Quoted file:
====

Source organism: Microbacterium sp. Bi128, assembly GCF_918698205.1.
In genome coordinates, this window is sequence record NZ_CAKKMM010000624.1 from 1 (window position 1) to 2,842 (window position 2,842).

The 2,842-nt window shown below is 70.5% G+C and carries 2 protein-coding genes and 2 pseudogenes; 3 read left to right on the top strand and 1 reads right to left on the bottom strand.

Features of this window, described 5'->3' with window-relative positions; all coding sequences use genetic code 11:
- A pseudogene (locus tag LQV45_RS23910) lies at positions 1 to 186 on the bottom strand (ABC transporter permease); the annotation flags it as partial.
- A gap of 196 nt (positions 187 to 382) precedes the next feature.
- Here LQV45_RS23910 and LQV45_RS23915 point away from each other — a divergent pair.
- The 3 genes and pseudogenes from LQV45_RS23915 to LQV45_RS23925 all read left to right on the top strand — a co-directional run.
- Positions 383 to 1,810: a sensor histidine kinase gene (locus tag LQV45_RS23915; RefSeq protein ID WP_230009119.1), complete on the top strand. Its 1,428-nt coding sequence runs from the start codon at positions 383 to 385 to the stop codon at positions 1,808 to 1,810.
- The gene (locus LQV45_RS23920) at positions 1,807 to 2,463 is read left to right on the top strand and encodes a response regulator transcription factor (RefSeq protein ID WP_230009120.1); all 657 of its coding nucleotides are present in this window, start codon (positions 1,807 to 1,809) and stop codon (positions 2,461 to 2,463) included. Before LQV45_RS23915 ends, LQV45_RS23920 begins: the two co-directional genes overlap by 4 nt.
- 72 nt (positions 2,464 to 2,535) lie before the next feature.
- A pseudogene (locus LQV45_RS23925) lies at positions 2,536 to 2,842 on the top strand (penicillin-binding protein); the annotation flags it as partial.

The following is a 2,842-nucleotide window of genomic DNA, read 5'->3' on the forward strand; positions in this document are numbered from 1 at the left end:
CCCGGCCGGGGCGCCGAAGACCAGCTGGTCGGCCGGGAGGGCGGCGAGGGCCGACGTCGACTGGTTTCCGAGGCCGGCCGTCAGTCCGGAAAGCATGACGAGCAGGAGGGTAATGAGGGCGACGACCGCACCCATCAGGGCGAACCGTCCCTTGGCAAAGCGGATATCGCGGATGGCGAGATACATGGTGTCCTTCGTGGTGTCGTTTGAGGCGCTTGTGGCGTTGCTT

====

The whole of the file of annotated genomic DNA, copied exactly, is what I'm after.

Source organism: Microbacterium sp. Bi128, assembly GCF_918698205.1.
In genome coordinates, this window is sequence record NZ_CAKKMM010000624.1 from 1 (window position 1) to 2,842 (window position 2,842).

The 2,842-nt window shown below is 70.5% G+C and carries 2 protein-coding genes and 2 pseudogenes; 3 read left to right on the top strand and 1 reads right to left on the bottom strand.

Features of this window, described 5'->3' with window-relative positions; all coding sequences use genetic code 11:
- A pseudogene (locus tag LQV45_RS23910) lies at positions 1 to 186 on the bottom strand (ABC transporter permease); the annotation flags it as partial.
- A gap of 196 nt (positions 187 to 382) precedes the next feature.
- Here LQV45_RS23910 and LQV45_RS23915 point away from each other — a divergent pair.
- The 3 genes and pseudogenes from LQV45_RS23915 to LQV45_RS23925 all read left to right on the top strand — a co-directional run.
- Positions 383 to 1,810: a sensor histidine kinase gene (locus tag LQV45_RS23915; RefSeq protein ID WP_230009119.1), complete on the top strand. Its 1,428-nt coding sequence runs from the start codon at positions 383 to 385 to the stop codon at positions 1,808 to 1,810.
- The gene (locus LQV45_RS23920) at positions 1,807 to 2,463 is read left to right on the top strand and encodes a response regulator transcription factor (RefSeq protein ID WP_230009120.1); all 657 of its coding nucleotides are present in this window, start codon (positions 1,807 to 1,809) and stop codon (positions 2,461 to 2,463) included. Before LQV45_RS23915 ends, LQV45_RS23920 begins: the two co-directional genes overlap by 4 nt.
- 72 nt (positions 2,464 to 2,535) lie before the next feature.
- A pseudogene (locus LQV45_RS23925) lies at positions 2,536 to 2,842 on the top strand (penicillin-binding protein); the annotation flags it as partial.

The following is a 2,842-nucleotide window of genomic DNA, read 5'->3' on the forward strand; positions in this document are numbered from 1 at the left end:
CCCGGCCGGGGCGCCGAAGACCAGCTGGTCGGCCGGGAGGGCGGCGAGGGCCGACGTCGACTGGTTTCCGAGGCCGGCCGTCAGTCCGGAAAGCATGACGAGCAGGAGGGTAATGAGGGCGACGACCGCACCCATCAGGGCGAACCGTCCCTTGGCAAAGCGGATATCGCGGATGGCGAGATACATGGTGTCCTTCGTGGTGTCGTTTGAGGCGCTTGTGGCGTTGCTT